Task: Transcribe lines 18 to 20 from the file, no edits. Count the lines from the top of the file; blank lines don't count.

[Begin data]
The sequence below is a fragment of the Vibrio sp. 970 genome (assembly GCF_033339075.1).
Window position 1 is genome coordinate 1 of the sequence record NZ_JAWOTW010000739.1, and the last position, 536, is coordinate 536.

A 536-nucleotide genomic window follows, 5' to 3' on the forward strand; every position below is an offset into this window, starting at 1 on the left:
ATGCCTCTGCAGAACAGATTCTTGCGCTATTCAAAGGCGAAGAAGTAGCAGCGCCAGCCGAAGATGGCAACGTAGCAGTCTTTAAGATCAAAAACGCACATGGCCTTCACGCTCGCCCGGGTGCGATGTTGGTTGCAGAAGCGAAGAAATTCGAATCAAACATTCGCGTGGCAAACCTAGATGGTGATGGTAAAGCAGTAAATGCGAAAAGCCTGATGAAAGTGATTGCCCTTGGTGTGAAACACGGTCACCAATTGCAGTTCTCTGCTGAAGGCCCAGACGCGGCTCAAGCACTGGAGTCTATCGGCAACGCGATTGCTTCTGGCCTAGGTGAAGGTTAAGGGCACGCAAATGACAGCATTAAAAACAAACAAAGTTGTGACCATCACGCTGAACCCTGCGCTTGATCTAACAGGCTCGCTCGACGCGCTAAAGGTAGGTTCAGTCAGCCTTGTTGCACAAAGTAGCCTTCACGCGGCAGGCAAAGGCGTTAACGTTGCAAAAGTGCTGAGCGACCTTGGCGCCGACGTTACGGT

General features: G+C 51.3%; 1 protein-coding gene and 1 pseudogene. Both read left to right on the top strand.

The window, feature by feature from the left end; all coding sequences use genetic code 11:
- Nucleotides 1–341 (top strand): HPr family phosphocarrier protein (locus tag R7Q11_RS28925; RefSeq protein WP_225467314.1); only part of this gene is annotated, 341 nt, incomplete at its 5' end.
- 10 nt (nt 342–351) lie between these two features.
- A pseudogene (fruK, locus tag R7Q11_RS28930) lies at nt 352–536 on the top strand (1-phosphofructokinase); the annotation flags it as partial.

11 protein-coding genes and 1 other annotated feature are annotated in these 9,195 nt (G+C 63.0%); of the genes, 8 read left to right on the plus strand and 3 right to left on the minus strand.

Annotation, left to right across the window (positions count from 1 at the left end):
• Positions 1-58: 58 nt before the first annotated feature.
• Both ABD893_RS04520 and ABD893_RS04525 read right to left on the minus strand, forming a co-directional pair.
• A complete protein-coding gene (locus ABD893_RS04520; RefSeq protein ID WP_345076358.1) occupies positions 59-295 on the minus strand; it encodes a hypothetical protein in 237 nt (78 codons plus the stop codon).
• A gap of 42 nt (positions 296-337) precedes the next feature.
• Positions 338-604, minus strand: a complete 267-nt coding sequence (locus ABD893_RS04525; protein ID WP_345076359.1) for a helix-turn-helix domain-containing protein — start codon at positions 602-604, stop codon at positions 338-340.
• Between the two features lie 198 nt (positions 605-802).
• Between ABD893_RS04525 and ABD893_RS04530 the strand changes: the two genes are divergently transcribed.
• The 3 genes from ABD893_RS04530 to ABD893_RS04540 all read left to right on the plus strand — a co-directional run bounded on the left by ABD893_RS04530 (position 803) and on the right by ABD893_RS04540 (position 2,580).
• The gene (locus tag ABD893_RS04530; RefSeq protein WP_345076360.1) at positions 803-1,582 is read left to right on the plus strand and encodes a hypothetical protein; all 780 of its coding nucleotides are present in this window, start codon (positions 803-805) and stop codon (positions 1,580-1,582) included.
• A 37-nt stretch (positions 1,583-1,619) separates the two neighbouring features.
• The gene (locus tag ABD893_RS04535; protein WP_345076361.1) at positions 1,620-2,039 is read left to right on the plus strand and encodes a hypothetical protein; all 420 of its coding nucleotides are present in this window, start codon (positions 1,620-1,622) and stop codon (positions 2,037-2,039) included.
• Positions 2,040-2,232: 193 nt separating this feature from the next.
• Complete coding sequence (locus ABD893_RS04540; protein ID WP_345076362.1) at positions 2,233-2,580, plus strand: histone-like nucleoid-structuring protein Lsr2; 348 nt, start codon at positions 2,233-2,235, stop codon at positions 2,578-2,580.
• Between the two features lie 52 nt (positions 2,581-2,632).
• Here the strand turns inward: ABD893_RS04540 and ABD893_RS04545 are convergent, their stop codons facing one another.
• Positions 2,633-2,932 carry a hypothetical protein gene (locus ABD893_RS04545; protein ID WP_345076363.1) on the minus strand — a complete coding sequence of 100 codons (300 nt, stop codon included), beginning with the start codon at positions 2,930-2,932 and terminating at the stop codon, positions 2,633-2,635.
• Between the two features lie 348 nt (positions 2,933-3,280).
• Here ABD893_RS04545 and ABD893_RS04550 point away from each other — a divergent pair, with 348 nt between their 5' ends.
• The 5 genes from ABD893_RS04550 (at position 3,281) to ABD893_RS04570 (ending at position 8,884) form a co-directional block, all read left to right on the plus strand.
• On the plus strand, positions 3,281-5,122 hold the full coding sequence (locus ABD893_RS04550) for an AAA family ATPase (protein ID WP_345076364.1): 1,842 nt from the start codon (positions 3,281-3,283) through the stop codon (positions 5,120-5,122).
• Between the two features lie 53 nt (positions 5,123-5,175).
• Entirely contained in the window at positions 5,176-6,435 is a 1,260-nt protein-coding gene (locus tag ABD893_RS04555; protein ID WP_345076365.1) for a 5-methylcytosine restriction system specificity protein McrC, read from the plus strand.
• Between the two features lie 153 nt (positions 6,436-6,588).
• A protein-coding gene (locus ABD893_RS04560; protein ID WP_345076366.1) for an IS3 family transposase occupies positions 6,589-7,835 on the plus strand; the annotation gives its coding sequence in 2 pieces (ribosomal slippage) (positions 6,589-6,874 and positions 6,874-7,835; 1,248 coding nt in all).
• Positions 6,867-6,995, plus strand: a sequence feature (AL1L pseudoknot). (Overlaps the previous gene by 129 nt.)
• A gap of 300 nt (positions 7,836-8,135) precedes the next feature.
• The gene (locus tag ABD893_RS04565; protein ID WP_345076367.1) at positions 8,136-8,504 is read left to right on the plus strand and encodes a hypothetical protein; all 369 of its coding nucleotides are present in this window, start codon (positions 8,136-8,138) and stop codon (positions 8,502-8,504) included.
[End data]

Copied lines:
• Between ABD893_RS04525 and ABD893_RS04530 the strand changes: the two genes are divergently transcribed.
• The 3 genes from ABD893_RS04530 to ABD893_RS04540 all read left to right on the plus strand — a co-directional run bounded on the left by ABD893_RS04530 (position 803) and on the right by ABD893_RS04540 (position 2,580).
• The gene (locus tag ABD893_RS04530; RefSeq protein WP_345076360.1) at positions 803-1,582 is read left to right on the plus strand and encodes a hypothetical protein; all 780 of its coding nucleotides are present in this window, start codon (positions 803-805) and stop codon (positions 1,580-1,582) included.